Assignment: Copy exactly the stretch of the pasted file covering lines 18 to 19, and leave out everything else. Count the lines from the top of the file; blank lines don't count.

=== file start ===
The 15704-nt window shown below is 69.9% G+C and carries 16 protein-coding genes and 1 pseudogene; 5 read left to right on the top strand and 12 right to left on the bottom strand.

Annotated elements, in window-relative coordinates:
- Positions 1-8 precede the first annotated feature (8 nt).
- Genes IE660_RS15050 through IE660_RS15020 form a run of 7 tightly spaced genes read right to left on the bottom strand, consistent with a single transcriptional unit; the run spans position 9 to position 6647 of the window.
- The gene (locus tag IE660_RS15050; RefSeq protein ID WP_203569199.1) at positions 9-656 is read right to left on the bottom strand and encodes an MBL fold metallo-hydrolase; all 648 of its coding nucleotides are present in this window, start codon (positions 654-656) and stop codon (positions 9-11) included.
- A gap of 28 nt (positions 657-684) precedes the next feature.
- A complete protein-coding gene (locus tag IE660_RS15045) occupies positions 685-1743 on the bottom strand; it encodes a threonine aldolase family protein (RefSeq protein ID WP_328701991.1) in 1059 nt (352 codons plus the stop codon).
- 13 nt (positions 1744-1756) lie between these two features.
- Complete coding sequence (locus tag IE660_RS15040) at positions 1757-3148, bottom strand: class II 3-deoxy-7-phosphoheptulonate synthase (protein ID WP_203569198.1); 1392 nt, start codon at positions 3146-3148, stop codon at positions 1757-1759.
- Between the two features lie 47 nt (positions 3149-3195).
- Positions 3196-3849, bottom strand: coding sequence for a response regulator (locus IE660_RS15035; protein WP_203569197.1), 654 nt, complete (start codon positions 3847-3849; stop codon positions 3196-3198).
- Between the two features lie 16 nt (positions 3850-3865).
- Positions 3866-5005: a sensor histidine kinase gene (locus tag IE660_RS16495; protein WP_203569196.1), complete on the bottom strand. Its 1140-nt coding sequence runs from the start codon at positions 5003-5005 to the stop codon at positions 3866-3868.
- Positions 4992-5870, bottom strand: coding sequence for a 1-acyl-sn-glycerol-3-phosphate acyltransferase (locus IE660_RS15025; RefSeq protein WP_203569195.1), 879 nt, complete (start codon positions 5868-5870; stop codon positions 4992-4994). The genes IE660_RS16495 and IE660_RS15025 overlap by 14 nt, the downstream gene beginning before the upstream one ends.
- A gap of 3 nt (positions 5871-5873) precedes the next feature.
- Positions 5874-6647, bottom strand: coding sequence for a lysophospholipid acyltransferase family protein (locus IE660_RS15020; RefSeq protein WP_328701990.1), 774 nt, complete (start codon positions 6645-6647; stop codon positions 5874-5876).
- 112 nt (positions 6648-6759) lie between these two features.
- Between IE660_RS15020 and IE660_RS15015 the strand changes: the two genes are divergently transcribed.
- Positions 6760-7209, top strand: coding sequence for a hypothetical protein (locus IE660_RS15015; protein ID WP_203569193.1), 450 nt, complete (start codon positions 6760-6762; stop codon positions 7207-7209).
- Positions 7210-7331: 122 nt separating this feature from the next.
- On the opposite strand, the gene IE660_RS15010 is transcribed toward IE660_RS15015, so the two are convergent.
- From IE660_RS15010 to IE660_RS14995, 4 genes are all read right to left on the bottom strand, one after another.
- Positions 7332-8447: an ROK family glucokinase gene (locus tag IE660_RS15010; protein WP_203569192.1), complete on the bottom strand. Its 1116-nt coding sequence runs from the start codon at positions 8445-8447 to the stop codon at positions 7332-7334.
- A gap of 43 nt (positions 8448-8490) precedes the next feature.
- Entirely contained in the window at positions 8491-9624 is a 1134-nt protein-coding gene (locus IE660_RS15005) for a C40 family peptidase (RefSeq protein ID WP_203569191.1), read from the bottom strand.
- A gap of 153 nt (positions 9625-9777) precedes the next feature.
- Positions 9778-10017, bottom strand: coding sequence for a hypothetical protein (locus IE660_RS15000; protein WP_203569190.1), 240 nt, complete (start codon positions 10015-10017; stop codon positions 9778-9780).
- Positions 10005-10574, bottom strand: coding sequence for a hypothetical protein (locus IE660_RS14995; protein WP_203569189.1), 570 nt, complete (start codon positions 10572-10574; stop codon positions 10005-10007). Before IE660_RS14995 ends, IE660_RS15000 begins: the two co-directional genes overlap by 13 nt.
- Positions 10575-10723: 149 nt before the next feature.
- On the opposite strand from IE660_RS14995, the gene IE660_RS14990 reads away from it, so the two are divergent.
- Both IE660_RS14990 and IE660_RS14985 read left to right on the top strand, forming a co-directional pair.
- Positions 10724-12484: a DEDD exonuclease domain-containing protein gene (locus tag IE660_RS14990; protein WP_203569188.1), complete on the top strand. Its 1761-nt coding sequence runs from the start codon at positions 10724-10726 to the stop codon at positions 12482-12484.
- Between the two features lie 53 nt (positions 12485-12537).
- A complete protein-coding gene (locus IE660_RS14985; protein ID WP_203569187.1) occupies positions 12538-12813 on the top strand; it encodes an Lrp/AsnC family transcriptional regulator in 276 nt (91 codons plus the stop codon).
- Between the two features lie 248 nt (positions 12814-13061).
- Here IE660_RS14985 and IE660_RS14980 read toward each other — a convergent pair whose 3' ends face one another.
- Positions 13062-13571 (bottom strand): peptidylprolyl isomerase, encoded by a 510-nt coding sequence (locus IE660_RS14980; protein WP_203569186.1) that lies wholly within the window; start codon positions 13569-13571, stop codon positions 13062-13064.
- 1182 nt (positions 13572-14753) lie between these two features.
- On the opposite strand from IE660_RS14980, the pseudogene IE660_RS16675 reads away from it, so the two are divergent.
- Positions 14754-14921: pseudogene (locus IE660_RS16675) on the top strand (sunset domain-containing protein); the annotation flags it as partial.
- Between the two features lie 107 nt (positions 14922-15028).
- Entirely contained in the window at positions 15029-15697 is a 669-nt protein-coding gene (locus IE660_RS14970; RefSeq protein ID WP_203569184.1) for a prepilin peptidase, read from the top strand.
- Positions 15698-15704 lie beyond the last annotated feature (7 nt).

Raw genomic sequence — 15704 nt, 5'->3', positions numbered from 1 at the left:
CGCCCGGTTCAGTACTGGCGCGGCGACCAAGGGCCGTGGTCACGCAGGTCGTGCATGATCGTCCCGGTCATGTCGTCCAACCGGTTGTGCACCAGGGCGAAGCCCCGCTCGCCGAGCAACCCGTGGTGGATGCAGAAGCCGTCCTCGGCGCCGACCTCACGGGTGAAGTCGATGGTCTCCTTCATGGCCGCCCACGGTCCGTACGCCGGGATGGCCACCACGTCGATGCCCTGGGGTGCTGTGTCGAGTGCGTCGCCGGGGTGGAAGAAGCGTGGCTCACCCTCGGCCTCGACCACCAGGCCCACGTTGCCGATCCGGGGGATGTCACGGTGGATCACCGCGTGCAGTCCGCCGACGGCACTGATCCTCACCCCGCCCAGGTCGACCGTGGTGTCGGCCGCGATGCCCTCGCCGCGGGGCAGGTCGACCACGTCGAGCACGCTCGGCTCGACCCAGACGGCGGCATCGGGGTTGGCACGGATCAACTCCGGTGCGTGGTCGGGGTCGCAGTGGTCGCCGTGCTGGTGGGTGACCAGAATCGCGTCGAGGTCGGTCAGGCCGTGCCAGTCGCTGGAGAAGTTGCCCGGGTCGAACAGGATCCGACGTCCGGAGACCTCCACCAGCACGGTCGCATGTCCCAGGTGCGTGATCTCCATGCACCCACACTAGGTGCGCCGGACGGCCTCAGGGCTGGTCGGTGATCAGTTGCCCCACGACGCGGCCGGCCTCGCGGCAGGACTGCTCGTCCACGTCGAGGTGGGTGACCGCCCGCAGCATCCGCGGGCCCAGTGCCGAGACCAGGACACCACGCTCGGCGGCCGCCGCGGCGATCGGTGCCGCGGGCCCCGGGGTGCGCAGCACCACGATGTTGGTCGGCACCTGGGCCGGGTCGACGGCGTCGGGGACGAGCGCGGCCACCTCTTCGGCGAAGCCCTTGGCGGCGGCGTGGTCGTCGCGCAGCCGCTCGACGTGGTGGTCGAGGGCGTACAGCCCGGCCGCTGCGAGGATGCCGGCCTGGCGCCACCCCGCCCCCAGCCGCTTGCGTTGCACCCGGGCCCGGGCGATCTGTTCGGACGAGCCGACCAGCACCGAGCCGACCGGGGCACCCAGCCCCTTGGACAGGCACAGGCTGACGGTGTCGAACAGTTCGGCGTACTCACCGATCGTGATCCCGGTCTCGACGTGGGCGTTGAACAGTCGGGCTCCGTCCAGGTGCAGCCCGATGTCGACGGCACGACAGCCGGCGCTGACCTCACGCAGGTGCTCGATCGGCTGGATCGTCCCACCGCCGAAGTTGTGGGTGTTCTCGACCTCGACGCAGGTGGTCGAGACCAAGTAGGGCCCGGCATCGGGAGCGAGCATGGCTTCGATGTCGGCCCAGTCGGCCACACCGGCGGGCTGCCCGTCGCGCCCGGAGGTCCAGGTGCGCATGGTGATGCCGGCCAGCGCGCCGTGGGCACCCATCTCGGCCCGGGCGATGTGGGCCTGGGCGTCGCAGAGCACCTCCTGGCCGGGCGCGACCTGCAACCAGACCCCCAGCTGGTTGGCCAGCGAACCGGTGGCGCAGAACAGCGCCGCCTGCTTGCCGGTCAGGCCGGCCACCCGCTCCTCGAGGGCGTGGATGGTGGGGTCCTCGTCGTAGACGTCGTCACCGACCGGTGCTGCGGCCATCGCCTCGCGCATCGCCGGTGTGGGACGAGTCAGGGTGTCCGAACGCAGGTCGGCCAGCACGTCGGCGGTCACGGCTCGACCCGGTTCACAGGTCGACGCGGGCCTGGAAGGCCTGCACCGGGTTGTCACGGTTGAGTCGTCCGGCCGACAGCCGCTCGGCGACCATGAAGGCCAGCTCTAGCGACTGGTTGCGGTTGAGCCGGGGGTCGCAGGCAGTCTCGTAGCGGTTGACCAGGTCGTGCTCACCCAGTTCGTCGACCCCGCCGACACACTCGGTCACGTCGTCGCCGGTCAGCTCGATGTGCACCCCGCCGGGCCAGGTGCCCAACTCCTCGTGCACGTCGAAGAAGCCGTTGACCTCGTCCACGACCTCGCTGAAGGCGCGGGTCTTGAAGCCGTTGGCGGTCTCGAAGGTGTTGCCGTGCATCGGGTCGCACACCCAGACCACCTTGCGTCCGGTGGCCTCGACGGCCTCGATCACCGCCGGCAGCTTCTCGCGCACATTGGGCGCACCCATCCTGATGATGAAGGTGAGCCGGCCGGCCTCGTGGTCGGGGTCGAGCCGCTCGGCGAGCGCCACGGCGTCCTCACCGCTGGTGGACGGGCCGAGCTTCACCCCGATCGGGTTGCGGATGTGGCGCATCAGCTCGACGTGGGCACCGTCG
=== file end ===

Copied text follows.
- Between IE660_RS15020 and IE660_RS15015 the strand changes: the two genes are divergently transcribed.
- Positions 6760-7209, top strand: coding sequence for a hypothetical protein (locus IE660_RS15015; protein ID WP_203569193.1), 450 nt, complete (start codon positions 6760-6762; stop codon positions 7207-7209).